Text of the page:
As we all know the working population is getting older and employers recognise the benefit of employing older workers e.g. drawing on their work skills and life experiences.   There are currently 20 million people aged 50 and over in the UK. By 2030 this figure is expected to reach 27 million – an increase of 37 per cent.

Age discrimination is possibly the most significant risk posed to employers.   The Employment Equality (Age) Regulations (Northern Ireland) 2006 came into force on 1st October 2006 and provide that it is unlawful to discriminate on the grounds of age in relation to:

• Recruitment and selection;
• Terms and conditions of employment;
• Access to benefits/promotion/transfer/training or any other benefits;
• The dismissal of an employee.

There was a subsequent amendment which, came into effect from the 6th April 2011 which removed the default retirement age of 65.    There is now no normal retirement age.

As someone gets older, their ability to do their job may change, which may include health and mobility problems. These changes should be taken into account to ensure that they can continue to work safely, by completing risk assessments and providing training. It is important to keep records of all agreed amendments, risk assessments, training and discussions with employees.

There is no ‘one size fits all’ solution when thinking about how to support older workers.   However, some of the points below can be helpful when considering individual circumstances:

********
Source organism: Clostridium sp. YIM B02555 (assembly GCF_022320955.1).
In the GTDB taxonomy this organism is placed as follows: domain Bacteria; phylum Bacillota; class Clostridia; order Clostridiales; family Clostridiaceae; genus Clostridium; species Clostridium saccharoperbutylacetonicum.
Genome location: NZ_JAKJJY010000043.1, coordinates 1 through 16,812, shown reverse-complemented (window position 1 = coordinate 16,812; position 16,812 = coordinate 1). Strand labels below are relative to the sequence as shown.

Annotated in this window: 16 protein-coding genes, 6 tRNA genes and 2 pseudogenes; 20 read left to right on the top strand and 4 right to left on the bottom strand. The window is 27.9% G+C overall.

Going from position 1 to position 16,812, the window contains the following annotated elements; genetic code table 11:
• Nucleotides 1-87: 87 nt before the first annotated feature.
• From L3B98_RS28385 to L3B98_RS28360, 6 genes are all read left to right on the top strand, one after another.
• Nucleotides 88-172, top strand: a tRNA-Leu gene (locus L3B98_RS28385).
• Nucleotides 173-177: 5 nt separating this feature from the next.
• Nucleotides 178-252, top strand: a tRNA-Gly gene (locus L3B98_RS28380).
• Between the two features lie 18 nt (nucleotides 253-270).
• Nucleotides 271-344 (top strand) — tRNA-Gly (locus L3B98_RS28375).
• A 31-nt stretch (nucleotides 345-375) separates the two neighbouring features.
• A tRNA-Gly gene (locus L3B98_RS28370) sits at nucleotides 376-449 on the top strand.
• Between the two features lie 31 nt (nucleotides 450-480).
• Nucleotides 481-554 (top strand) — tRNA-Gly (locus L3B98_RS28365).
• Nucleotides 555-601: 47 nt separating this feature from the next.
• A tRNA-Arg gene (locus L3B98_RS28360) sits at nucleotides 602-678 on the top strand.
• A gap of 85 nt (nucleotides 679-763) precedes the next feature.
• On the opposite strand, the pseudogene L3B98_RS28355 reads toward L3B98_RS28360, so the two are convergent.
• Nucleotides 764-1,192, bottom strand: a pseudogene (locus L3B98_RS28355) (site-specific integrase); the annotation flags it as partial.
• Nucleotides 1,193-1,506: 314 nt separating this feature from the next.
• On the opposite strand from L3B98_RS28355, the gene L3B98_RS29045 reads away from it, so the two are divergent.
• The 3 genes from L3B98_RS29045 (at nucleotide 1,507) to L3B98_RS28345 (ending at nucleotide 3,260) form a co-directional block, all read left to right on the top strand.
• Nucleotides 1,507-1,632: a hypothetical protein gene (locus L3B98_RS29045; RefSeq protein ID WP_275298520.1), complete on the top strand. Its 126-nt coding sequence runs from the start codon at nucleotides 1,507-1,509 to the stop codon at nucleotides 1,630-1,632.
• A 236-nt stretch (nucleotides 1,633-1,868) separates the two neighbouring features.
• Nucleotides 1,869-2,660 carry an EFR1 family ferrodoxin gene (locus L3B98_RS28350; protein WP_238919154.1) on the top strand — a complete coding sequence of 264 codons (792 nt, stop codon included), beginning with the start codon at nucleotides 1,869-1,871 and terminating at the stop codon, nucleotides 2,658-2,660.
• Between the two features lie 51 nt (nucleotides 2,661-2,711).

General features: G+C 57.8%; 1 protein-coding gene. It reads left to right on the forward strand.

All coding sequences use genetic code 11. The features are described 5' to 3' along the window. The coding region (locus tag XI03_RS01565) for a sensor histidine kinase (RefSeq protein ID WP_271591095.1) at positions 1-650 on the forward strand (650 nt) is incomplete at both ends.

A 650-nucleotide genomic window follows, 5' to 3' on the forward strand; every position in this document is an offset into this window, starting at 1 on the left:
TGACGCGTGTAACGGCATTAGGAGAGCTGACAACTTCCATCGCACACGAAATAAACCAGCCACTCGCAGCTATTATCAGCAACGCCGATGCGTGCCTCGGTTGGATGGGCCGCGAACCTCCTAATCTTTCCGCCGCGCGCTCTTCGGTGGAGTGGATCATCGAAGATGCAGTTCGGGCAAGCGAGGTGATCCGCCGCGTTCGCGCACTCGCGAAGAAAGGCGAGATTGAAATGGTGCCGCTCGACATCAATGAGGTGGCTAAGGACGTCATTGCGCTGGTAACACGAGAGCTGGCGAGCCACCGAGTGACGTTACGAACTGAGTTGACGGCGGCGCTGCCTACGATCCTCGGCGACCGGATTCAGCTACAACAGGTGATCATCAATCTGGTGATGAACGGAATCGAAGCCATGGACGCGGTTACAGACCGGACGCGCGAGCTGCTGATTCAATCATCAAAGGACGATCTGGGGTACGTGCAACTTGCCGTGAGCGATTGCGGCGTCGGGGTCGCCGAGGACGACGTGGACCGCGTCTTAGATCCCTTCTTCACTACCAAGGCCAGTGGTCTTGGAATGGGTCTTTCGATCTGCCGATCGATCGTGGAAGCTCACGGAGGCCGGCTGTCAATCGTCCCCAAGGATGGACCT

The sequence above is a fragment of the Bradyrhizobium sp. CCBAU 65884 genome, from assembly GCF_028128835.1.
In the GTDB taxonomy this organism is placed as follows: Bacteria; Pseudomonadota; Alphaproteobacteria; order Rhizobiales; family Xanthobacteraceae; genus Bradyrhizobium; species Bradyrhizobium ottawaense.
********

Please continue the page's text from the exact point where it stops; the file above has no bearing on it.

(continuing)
• Complete risk assessments routinely, not just when an employee reaches a certain age;
• Assess the activities job duties and modify workplace design if necessary;
• Make adjustments on the basis of individual and business needs;
• Consider modifying tasks to help people stay in work longer and provide appropriate retraining;
• Allow staff to change work hours and job content, if convenient for the business;
• Don’t assume that certain jobs are too demanding for older workers – base decisions on capability and objective risk – not age;
• Encourage or provide regular health checks for all staff, regardless of age;
• Persuade staff to take an interest in their health and fitness;
• Consider legislative duties, such as the Disability Discrimination Act or flexible working legislation (e.g. flexible working if caring for a spouse/partner).

If you have any queries in relation to this article please contact the Northern Ireland Advice Line on
0844 892 2786.